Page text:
The University of Cambridge has published a report claiming that the government needs to focus more on language learning in schools in order to compete with the international market. The report echoes similar claims made by the British Academy in recent years.
The report entitled ‘The Value of Languages’ followed consultation with government bodies and agencies including the MoD, GCHQ, Foreign and Commonwealth Office and the Department for Education. Unlike the British Academy report, this one looks at the value of language learning not only in education but also in military and intelligence.
The report highlights other research which has claimed the lack of language learning might be impacting the UK economy by billions of pounds each year. Other parts of the report are derived from workshop discussions co-chaired by Professor Wendy Ayres-Bennett of the Department of Theoretical and Applied Linguistics, and Baroness Coussins, Co-Chair of the All-Party Parliamentary Group on Languages. The workshop was heavily politicised and was attended by a variety of politicians which means it is likely to have an impact on future policy decisions.
“It is vital that we communicate clearly and simply the value of languages for the health of the nation.” said Professor Ayres-Bennett, “English is necessary, but not sufficient. We cannot leave language policy to the Department for Education alone.”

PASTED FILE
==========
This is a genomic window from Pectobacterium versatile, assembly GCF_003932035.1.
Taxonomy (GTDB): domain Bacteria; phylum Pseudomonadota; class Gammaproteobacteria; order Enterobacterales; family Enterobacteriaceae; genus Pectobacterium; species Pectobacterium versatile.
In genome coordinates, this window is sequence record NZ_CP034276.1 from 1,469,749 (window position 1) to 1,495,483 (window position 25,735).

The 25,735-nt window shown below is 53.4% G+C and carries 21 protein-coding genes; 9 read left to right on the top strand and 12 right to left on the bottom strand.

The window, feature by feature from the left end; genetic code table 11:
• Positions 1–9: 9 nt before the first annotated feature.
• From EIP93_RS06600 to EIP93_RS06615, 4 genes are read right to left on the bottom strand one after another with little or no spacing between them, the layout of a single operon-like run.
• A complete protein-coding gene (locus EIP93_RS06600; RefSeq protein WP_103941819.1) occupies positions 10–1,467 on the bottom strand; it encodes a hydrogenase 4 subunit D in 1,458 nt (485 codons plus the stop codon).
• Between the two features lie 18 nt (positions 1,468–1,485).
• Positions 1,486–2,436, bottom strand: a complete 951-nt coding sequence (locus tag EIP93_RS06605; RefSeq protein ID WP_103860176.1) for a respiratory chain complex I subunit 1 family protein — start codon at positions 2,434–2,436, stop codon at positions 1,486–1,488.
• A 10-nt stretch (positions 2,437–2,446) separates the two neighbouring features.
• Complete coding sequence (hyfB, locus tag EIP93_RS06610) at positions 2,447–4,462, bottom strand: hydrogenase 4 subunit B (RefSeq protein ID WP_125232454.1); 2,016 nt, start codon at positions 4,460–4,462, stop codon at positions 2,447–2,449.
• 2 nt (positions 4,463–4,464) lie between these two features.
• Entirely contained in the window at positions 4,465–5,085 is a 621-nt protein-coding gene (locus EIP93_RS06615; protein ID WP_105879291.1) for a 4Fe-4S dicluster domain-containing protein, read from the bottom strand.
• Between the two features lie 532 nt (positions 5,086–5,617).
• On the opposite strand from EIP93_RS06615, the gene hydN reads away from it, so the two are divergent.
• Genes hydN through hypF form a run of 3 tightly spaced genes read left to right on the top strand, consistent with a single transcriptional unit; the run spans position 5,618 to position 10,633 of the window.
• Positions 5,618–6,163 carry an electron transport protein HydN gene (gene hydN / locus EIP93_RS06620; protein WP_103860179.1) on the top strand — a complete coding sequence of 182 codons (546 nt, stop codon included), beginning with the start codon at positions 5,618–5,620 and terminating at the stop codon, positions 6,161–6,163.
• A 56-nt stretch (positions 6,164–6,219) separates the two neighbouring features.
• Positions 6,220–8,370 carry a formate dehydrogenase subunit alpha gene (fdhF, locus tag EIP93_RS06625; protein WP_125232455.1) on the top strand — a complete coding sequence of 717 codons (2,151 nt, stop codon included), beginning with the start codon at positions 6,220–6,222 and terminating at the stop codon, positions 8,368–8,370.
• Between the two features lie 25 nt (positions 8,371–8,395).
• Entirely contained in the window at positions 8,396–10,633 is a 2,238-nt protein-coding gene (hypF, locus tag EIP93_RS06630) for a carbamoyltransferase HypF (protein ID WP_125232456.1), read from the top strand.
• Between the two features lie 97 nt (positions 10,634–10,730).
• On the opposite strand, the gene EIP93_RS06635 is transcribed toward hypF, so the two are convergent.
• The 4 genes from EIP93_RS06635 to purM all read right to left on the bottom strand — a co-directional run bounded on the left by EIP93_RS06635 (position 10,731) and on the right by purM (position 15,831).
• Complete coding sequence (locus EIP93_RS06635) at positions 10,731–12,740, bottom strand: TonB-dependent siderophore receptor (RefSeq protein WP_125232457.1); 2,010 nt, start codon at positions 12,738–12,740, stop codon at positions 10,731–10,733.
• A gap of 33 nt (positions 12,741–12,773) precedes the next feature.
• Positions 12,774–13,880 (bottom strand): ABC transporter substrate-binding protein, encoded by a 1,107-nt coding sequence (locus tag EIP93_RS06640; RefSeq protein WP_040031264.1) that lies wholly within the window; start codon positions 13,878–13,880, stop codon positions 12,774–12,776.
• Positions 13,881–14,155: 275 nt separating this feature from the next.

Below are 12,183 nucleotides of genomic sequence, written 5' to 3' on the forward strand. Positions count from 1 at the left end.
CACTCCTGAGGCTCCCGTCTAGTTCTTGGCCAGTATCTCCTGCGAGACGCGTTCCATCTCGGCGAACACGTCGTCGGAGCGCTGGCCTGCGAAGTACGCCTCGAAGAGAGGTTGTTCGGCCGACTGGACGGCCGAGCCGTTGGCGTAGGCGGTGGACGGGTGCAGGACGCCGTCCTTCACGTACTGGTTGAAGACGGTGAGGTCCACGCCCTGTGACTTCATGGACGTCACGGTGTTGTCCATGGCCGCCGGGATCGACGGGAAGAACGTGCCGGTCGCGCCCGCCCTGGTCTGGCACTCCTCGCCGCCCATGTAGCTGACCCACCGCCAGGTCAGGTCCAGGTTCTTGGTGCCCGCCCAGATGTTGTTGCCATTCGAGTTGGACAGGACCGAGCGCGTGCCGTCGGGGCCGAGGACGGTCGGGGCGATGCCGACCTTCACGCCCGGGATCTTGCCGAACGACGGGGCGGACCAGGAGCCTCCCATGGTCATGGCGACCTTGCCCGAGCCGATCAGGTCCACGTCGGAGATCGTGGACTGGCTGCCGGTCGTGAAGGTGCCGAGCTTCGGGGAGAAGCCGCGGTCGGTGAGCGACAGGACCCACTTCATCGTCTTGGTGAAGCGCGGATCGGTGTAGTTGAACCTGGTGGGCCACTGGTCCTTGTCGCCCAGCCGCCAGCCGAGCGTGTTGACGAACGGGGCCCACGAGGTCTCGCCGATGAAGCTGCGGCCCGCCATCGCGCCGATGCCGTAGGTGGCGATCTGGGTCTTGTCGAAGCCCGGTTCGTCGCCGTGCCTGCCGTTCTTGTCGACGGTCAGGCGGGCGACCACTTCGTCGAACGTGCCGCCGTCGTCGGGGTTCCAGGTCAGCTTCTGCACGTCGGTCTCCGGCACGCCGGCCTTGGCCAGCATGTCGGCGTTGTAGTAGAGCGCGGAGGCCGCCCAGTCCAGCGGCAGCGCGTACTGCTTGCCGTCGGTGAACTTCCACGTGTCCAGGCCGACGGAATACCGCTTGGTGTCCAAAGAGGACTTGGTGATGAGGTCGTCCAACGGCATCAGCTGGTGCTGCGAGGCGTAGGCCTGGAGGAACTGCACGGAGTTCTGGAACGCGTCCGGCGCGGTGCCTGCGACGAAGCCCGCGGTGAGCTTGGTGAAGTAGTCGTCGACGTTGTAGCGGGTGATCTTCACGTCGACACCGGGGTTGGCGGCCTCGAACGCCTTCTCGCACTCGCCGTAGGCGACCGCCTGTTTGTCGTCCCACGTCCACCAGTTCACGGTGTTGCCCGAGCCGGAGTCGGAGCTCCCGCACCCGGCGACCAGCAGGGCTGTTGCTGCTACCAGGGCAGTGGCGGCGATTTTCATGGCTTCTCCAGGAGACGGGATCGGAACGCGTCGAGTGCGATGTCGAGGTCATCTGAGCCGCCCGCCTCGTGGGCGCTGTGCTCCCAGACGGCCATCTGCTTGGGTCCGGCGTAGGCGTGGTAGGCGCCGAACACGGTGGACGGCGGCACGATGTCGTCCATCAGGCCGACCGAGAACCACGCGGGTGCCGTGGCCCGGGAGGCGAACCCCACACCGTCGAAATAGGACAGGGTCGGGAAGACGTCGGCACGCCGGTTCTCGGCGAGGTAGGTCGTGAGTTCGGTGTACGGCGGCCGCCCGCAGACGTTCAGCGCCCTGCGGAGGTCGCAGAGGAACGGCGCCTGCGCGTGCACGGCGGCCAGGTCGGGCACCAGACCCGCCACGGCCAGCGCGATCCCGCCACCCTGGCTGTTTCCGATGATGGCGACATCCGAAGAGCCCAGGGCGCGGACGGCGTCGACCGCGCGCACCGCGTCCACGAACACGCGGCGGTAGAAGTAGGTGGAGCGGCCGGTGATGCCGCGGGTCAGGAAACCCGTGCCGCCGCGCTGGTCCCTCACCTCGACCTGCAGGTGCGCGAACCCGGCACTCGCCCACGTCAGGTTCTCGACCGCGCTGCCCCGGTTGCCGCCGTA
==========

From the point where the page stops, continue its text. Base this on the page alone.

“We need a more coordinated cross-government approach which recognises the value of languages to key issues of our time including security and defence, diplomacy and international relations, and social cohesion and peace-building. Our report aims to raise awareness of the current deficiencies in UK language policy, put forward proposals to address them, and illustrate the strategic value of languages to the UK.”
The report claims that language learning in schools must be looked at in relation to other national concerns such as military defence. This, it claims, requires a big change that will be achieved through a “cultural shift” in attitudes toward foreign languages. It points to multilingual military personnel being paid extra as an example of how other public organisations should incentivize language learning. The report implies that lack of language learning is responsible for Britain’s lack of representation in the EU civil service rather than structural Anglophobic bias in the EU itself.
“A UK strategy for languages would mean that UK businesses can participate fully in the global market place using the language and communication skills of their workforce,” said Professor Ayres-Bennett.
“It would also mean that the UK is able to maximise its role and authority in foreign policy through language and diplomacy. Educational attainment in a wide range of languages brings with it personal cognitive benefits as well as the ‘cultural agility’ vital to international relations and development, as well as enhancing the cultural capital and social cohesion of the different communities of the UK.”
The report does not seem to mention the fact that both public and private sector organisations have always been able to depend on professional translation services such as those provided by Empowerlingua. Hiring bilingual staff can be very helpful but is no substitute for a certified language professional whose extensive knowledge of language guarantees accurate translation.